Getting Results In Difficult Times: Engage

“To stay on the map you’ve got to keep showing up.” P. Gallagher

Whether you’re trying to generate new business or land a position with a new firm, getting in front of people is the most critical thing to accomplish.  Building and nurturing professional relationships must be given the highest priority every day.

If I’ve learned anything in my twenty-three years as a consultant, it’s to keep showing up.  When I show up I usually discover opportunities to help clients succeed.  When I don’t show up, my chances of getting assignments are zero.

Three conversations I had on this topic last week:

Executive…“I get so consumed with my work that I do not take time to keep my professional network outside of the firm active.”  He noted that the last time he was in a job search he promised himself that he would continue to network.  That hasn’t happened quite the way he thought it would.  A future problem in the making.

Managing Director (with an unemployed spouse)…”He doesn’t seem to act with an understanding that his full-time job, right now, is looking for a full-time job.”

Young Frustrated Professional…“It takes so long for people to decide to approve my proposals and get started.  I need to hear from them.”

Times are tough right now.  Lead times have quadrupled (at least in my business); and, companies are being much more deliberate and involving more people in the decision-making process.  So, be persistent, keep showing up and do not lose heart.  If you care enough to keep in contact, opportunity will have a higher probability of coming your way.

One year ago this month I made a sales call at the request of a client.  Two months later I submitted a proposal at the request of that client and nothing happened. Continued to call as months passed.  Asked that client to lunch in October.  Got a call last Tuesday from that client accepting my proposal, almost one year to the day. Keep showing up!


Getting Results In Difficult Times: Improvise

Be open to everything that happens.

Improv comedians and actors follow a basic principle that is required for improv to work.  It is the art of being open to every idea and word you are given in the moment, without any resistance. The moment you resist what is coming your way the magic of the moment is shut down and creativity lost.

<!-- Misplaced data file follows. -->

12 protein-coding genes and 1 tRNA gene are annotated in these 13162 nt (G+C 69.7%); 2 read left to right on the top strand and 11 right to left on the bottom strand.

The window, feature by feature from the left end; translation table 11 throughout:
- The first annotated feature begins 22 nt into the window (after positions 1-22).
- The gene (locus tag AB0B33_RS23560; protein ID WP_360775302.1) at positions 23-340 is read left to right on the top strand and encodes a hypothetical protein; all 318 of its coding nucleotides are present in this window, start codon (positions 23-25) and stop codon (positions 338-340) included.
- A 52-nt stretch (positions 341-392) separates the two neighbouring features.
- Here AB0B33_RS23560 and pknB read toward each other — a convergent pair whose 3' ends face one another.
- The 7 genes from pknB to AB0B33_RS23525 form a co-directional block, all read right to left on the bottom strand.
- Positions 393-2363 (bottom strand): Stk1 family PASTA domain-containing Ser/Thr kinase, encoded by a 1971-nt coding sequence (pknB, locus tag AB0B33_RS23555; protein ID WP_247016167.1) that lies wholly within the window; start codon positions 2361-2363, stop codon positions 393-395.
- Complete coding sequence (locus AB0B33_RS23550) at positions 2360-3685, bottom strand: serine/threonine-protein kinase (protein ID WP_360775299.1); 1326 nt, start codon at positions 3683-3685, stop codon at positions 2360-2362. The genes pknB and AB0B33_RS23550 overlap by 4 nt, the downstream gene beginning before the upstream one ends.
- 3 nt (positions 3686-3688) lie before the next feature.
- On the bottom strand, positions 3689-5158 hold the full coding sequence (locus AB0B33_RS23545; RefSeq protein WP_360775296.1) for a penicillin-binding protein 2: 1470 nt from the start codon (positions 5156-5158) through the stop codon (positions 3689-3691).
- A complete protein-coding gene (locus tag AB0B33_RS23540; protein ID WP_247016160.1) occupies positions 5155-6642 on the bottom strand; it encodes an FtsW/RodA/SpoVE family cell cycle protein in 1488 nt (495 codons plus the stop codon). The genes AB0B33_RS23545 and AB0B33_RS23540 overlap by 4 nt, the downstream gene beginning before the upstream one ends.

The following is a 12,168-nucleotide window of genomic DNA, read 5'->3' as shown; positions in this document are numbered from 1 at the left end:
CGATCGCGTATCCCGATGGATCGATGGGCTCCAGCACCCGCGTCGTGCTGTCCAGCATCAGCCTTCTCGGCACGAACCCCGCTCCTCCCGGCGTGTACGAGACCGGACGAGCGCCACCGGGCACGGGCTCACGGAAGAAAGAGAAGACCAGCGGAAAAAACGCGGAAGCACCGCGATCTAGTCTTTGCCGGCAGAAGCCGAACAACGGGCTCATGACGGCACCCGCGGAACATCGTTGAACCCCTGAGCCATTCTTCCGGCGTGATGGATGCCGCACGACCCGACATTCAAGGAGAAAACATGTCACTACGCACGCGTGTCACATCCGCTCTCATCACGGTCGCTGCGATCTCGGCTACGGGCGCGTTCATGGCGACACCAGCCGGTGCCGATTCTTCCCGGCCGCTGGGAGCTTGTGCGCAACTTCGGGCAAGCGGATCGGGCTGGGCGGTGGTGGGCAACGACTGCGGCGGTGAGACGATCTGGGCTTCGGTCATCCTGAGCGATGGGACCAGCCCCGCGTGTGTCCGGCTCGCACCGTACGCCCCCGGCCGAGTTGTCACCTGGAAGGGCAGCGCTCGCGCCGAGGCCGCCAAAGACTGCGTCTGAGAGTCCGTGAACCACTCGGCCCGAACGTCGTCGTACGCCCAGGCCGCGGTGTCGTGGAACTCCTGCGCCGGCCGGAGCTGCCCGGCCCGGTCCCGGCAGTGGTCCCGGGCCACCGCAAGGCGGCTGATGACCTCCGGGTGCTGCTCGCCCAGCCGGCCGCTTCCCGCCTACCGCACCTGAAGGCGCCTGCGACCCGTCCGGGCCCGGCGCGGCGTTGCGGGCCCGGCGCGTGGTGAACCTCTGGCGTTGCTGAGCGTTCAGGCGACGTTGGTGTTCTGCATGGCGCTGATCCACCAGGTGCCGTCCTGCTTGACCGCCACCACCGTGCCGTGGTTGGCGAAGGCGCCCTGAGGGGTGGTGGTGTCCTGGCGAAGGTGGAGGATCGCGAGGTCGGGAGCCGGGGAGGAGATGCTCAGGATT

An open mind free of preconceived beliefs allows innovative ideas to surface in your conscious mind.  Be Versatile. When I catch myself thinking something is not possible, I immediately challenge that thought and ask, “Why not?”

As the unexpected, unanticipated surprises and challenges come your way in difficult times, remember the discipline of the improv artist.  Don’t resist the ideas, or the problems you’re handed. Be open and the solution will flow out of you without effort.  Improvise!


Getting Things Done In Difficult Times: Decide What Not To Do

Sometimes deciding what you will not do, or condone, brings more focus than creating plans and tactics.

What will you and your team stop doing? Where will you stop spending resources in order to repurpose those resources toward a more productive outcome?  When will unproductive activity and meetings have an end put to them? This is the task of leadership.

I have observed professionals laboring over setting tactics, but unable to eliminate tasks, programs and unproductive procedures. Remember the Stop-Start-Continue exercise?  The most difficult part of that exercise is deciding what you will stop doing; however, it is the most critical of the three steps in my view.

Have the courage to say no to ideas that aren’t in alignment with your strategic goals; limit activities that do not move you closer to your goal, and free people from meaningless tasks that aren’t directly contributing to serving your clients or achieving your objectives.